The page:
An image from a model created in an active learning course co-taught by mathematics professor David Gay and associate professor of graphic design Moon Jung Jang appeared as the cover of the October 23 issue of the Proceedings of the National Academy of Sciences.
The model in the illustration was created by 3 math majors and one graphic design major, working collaboratively in the course "Math Outreach Design Lab.” The story of how the course came about provides a great example of the collegial atmosphere between art and STEM faculty on campus, especially as UGA hosts the Alliance for the Arts in Research Universities national conference for the first time.
Gay explained that the collaboration goes back two years to when he was invited to be the "mathematician in residence” by Ideas for Creative Exploration director Mark Callahan, who encouraged Gay and Jang to meet and talk at ICE.
“I relished my Friday mornings in the art school talking to Moon and Mark and whoever else came by and drawing topology pictures (knots, surfaces, schematics of 4-dimensional objects),” Gay said.
Soon after, math department associate head for undergraduate affairs Jason Cantarella asked Gay to pilot an experiential learning course. “I immediately thought of a course in which students make physical objects that could be used in a math outreach context, the idea being that in the making process they would learn some math, solve some hard problems, and think carefully about math in a larger context.”
“Working with Moon, we came up with the collaborative course idea, since I knew that by myself I couldn't get the high-level design outcomes I really wanted. We ran one Saturday afternoon pilot project that spring (with support from ICE), and then we had a pretty good picture of what we wanted to do.”
"Unsolved: Math + De-sign” was an inter-disciplinary workshop in April 2017 for math, art, and design research, with the goal of making a product to be used in math outreach contexts. The idea was to engage the public in thinking about unsolved problems in mathematics, such that participants could take part in problem-solving to discover the intersection between math and design.
“The workshop really made us move forward and led us to the collaborative course,” Jang said.
The collaborative course was titled "Mathematics Outreach Design Lab." Jang and Gay wrote the syllabus together and developed the course as they went through the semester.
The course stressed the importance of making prototypes in design practices, and students made different kinds of prototypes at every meeting: Drawings defining the math problems, questioning and answering in group settings, understanding visual sequences and building them with paper, developing the prototypes with different materials, testing, refining designs and finalizing designs, and making them with actual materials or printing the designs, and finally presenting the outcomes.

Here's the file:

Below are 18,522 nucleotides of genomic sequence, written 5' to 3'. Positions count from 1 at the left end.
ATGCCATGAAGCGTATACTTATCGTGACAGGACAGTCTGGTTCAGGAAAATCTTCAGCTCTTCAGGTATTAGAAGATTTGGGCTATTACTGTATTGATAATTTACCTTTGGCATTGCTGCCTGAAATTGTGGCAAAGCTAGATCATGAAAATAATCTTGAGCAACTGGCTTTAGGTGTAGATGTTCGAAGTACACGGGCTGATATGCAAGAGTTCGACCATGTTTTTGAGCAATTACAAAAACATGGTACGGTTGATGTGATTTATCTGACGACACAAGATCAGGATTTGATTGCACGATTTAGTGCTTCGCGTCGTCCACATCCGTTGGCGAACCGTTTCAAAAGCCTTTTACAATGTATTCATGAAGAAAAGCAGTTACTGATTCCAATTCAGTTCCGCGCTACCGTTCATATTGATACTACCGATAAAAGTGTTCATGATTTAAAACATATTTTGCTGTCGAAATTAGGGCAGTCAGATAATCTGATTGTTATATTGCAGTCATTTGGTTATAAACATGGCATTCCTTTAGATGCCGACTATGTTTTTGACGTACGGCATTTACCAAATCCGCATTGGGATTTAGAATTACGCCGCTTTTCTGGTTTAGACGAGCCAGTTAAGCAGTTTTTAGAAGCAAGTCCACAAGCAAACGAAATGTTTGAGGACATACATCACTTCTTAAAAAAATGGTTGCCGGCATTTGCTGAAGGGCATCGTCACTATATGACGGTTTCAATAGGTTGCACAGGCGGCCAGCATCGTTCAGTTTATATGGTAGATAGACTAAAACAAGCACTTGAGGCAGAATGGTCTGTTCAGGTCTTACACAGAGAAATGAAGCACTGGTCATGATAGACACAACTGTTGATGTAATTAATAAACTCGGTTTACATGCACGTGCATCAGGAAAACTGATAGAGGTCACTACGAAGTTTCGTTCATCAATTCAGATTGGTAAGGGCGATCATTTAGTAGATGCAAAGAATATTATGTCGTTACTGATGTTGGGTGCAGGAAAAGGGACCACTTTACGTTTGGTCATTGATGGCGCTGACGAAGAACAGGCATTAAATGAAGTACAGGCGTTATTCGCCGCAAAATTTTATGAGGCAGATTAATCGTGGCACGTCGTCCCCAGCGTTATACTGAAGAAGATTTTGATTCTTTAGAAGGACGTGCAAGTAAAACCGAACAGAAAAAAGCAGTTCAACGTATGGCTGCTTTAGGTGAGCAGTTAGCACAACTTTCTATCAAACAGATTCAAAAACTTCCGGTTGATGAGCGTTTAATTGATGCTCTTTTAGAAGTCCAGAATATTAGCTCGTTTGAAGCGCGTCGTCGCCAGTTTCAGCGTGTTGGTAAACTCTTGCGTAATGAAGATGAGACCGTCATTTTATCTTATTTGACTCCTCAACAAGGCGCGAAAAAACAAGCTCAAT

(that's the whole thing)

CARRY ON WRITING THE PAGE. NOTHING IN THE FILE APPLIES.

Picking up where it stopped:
“During the semester, Dave and I contacted the Athens Library to schedule an exhibition with the design outcomes from the course because one of the objectives was to reach out to the public. We wanted to share the outcomes with the local people and children at the library,” Jang said. However, when scheduling proved too difficult, the show was ultimately held at C-U-B-E, the experimental design lab and gallery at the art school.
The cover illustration is based on one of many outcomes of the course; the theme of the course ended up being focused around knot theory in dimensions three and four, which was directly relevant to the theme of this PNAS special issue.
The actual model is closely based on Figure 1 in a paper by UGA mathematics post doc Jeffrey Meier, and Alex Zupan (U. North Dakota); the two took an idea coming from Gay’s research with Rob Kirby (UC Berkeley) and generalizing it to the setting of surfaces in 4-dimensional space. “This nexus of ideas (mine and Kirby's on "trisecting" 4-dimensional spaces, and Meier and Zupan's on trisecting surfaces inside 4-dimensional space) has sparked a small industry of math research over the last few years, leading to a workshop at the American Institute of Mathematics in Palo Alto in the spring of 2016, and that workshop led in turn to this special feature of the PNAS - all the trisections papers in the PNAS feature come from work done at that workshop,” Gay said.
“As the special feature was nearing completion, PNAS asked us for a cover image, and the initial reaction amongst the various authors was to take one of the illustrations from one of the papers, fairly typical computer-drawn topology illustrations - that could have been pretty good but I thought, why not a photograph of this beautiful model our students made? So the other authors and the PNAS production staff liked the idea, and then the hard work of making the photograph happened - really Moon gets the bulk of the credit for that - the devil is in the details - I could take a decent picture but not a beautiful picture perfectly framed and lighted. Moon had the brilliant last-minute insight of inverting all the colors, after looking at all these other flashy microbiology oriented PNAS covers with dark backgrounds and fluorescent molecules or strange organisms, and so on - in the end the math almost looks like it comes out of a biology lab!”
Image courtesy of David Gay, Moon Jang, and Dayna Tang